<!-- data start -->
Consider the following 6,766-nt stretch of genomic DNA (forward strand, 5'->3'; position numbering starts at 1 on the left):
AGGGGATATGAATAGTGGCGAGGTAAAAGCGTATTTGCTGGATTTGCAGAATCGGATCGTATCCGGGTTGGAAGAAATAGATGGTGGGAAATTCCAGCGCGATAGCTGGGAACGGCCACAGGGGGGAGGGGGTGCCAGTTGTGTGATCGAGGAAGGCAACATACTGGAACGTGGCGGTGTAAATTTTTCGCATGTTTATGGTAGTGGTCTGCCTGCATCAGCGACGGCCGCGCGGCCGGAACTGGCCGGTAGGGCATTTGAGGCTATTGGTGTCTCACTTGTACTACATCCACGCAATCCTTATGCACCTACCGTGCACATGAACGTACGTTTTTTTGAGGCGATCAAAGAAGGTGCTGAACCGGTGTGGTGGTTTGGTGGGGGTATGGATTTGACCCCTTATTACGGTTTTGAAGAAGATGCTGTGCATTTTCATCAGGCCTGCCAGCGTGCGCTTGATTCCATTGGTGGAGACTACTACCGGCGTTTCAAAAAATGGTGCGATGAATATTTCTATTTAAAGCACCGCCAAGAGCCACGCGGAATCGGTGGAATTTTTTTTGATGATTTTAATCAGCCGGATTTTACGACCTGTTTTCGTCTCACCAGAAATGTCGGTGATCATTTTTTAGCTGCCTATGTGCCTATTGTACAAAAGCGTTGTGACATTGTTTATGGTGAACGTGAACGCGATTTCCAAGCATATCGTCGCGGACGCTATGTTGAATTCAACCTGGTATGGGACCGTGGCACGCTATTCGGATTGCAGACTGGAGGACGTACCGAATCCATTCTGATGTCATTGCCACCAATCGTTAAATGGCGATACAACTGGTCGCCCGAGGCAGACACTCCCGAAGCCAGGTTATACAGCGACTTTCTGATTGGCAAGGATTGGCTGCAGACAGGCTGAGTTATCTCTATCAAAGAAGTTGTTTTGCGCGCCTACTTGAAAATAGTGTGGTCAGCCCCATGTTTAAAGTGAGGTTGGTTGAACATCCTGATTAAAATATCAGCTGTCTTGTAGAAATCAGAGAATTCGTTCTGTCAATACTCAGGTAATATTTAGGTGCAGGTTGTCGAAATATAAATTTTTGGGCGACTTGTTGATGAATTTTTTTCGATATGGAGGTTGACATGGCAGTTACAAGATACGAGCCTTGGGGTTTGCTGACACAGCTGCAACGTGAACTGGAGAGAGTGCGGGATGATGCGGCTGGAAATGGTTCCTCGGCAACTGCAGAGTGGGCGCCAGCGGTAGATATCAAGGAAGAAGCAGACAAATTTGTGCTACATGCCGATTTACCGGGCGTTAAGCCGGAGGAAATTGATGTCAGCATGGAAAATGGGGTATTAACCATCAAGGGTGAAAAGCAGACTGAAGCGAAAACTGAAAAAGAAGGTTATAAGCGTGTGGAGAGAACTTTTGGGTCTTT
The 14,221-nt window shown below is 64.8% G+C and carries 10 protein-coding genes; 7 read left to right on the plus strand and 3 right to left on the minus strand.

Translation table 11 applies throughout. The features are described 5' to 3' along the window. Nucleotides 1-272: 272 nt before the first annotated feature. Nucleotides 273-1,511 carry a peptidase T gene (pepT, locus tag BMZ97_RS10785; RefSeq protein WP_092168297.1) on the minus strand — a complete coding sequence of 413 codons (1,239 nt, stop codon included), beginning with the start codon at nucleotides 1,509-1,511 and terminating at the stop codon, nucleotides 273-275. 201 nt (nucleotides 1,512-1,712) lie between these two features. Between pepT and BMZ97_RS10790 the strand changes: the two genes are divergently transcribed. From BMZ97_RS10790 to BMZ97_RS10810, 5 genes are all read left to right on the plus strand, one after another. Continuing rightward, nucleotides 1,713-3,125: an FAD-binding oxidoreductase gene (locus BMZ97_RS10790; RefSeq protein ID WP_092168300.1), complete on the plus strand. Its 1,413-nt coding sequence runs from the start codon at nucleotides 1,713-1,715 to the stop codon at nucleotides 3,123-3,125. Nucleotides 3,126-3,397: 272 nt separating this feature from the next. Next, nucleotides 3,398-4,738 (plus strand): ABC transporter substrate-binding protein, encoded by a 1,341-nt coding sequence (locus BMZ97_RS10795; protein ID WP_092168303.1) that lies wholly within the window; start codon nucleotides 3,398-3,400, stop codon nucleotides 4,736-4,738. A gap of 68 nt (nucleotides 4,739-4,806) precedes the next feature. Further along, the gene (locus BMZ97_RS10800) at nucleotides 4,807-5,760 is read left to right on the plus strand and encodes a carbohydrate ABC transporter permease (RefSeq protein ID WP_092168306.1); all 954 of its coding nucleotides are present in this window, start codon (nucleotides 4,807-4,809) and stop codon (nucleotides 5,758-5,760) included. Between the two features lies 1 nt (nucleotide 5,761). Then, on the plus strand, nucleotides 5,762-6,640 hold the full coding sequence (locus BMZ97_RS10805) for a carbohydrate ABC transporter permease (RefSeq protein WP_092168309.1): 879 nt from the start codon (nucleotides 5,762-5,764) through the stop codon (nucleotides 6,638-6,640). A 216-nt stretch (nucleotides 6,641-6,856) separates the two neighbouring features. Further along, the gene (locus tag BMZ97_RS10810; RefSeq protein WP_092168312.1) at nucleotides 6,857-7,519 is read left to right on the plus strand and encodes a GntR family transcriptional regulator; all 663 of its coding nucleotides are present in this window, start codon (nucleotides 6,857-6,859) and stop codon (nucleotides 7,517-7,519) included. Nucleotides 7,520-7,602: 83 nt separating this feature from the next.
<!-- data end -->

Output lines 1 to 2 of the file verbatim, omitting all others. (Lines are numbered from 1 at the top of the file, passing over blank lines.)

Consider the following 6,766-nt stretch of genomic DNA (forward strand, 5'->3'; position numbering starts at 1 on the left):
AGGGGATATGAATAGTGGCGAGGTAAAAGCGTATTTGCTGGATTTGCAGAATCGGATCGTATCCGGGTTGGAAGAAATAGATGGTGGGAAATTCCAGCGCGATAGCTGGGAACGGCCACAGGGGGGAGGGGGTGCCAGTTGTGTGATCGAGGAAGGCAACATACTGGAACGTGGCGGTGTAAATTTTTCGCATGTTTATGGTAGTGGTCTGCCTGCATCAGCGACGGCCGCGCGGCCGGAACTGGCCGGTAGGGCATTTGAGGCTATTGGTGTCTCACTTGTACTACATCCACGCAATCCTTATGCACCTACCGTGCACATGAACGTACGTTTTTTTGAGGCGATCAAAGAAGGTGCTGAACCGGTGTGGTGGTTTGGTGGGGGTATGGATTTGACCCCTTATTACGGTTTTGAAGAAGATGCTGTGCATTTTCATCAGGCCTGCCAGCGTGCGCTTGATTCCATTGGTGGAGACTACTACCGGCGTTTCAAAAAATGGTGCGATGAATATTTCTATTTAAAGCACCGCCAAGAGCCACGCGGAATCGGTGGAATTTTTTTTGATGATTTTAATCAGCCGGATTTTACGACCTGTTTTCGTCTCACCAGAAATGTCGGTGATCATTTTTTAGCTGCCTATGTGCCTATTGTACAAAAGCGTTGTGACATTGTTTATGGTGAACGTGAACGCGATTTCCAAGCATATCGTCGCGGACGCTATGTTGAATTCAACCTGGTATGGGACCGTGGCACGCTATTCGGATTGCAGACTGGAGGACGTACCGAATCCATTCTGATGTCATTGCCACCAATCGTTAAATGGCGATACAACTGGTCGCCCGAGGCAGACACTCCCGAAGCCAGGTTATACAGCGACTTTCTGATTGGCAAGGATTGGCTGCAGACAGGCTGAGTTATCTCTATCAAAGAAGTTGTTTTGCGCGCCTACTTGAAAATAGTGTGGTCAGCCCCATGTTTAAAGTGAGGTTGGTTGAACATCCTGATTAAAATATCAGCTGTCTTGTAGAAATCAGAGAATTCGTTCTGTCAATACTCAGGTAATATTTAGGTGCAGGTTGTCGAAATATAAATTTTTGGGCGACTTGTTGATGAATTTTTTTCGATATGGAGGTTGACATGGCAGTTACAAGATACGAGCCTTGGGGTTTGCTGACACAGCTGCAACGTGAACTGGAGAGAGTGCGGGATGATGCGGCTGGAAATGGTTCCTCGGCAACTGCAGAGTGGGCGCCAGCGGTAGATATCAAGGAAGAAGCAGACAAATTTGTGCTACATGCCGATTTACCGGGCGTTAAGCCGGAGGAAATTGATGTCAGCATGGAAAATGGGGTATTAACCATCAAGGGTGAAAAGCAGACTGAAGCGAAAACTGAAAAAGAAGGTTATAAGCGTGTGGAGAGAACTTTTGGGTCTTT